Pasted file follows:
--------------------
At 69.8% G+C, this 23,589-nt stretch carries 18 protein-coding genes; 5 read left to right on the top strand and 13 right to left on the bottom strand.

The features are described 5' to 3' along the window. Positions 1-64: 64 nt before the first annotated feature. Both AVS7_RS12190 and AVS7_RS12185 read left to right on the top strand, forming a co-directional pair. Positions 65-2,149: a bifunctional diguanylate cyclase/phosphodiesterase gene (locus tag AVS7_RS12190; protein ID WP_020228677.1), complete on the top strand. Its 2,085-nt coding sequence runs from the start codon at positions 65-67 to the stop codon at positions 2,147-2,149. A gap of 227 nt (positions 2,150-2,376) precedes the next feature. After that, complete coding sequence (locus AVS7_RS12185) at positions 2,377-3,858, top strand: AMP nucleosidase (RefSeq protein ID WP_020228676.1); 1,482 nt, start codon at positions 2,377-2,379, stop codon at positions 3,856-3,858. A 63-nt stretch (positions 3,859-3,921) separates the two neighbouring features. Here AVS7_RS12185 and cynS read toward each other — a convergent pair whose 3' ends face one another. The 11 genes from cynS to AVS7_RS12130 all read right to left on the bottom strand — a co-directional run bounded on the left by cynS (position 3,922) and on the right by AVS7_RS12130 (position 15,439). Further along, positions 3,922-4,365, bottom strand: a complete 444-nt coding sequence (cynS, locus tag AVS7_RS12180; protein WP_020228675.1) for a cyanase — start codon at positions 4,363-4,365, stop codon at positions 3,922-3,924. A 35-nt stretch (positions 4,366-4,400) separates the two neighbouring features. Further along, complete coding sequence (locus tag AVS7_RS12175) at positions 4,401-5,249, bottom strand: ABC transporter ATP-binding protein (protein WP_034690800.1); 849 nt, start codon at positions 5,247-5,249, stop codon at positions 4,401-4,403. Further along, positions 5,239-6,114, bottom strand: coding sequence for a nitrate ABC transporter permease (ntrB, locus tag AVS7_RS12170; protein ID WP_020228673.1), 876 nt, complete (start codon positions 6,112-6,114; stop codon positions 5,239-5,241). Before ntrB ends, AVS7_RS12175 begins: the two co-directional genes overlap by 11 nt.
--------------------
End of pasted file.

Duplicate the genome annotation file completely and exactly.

At 69.8% G+C, this 23,589-nt stretch carries 18 protein-coding genes; 5 read left to right on the top strand and 13 right to left on the bottom strand.

The features are described 5' to 3' along the window. Positions 1-64: 64 nt before the first annotated feature. Both AVS7_RS12190 and AVS7_RS12185 read left to right on the top strand, forming a co-directional pair. Positions 65-2,149: a bifunctional diguanylate cyclase/phosphodiesterase gene (locus tag AVS7_RS12190; protein ID WP_020228677.1), complete on the top strand. Its 2,085-nt coding sequence runs from the start codon at positions 65-67 to the stop codon at positions 2,147-2,149. A gap of 227 nt (positions 2,150-2,376) precedes the next feature. After that, complete coding sequence (locus AVS7_RS12185) at positions 2,377-3,858, top strand: AMP nucleosidase (RefSeq protein ID WP_020228676.1); 1,482 nt, start codon at positions 2,377-2,379, stop codon at positions 3,856-3,858. A 63-nt stretch (positions 3,859-3,921) separates the two neighbouring features. Here AVS7_RS12185 and cynS read toward each other — a convergent pair whose 3' ends face one another. The 11 genes from cynS to AVS7_RS12130 all read right to left on the bottom strand — a co-directional run bounded on the left by cynS (position 3,922) and on the right by AVS7_RS12130 (position 15,439). Further along, positions 3,922-4,365, bottom strand: a complete 444-nt coding sequence (cynS, locus tag AVS7_RS12180; protein WP_020228675.1) for a cyanase — start codon at positions 4,363-4,365, stop codon at positions 3,922-3,924. A 35-nt stretch (positions 4,366-4,400) separates the two neighbouring features. Further along, complete coding sequence (locus tag AVS7_RS12175) at positions 4,401-5,249, bottom strand: ABC transporter ATP-binding protein (protein WP_034690800.1); 849 nt, start codon at positions 5,247-5,249, stop codon at positions 4,401-4,403. Further along, positions 5,239-6,114, bottom strand: coding sequence for a nitrate ABC transporter permease (ntrB, locus tag AVS7_RS12170; protein ID WP_020228673.1), 876 nt, complete (start codon positions 6,112-6,114; stop codon positions 5,239-5,241). Before ntrB ends, AVS7_RS12175 begins: the two co-directional genes overlap by 11 nt.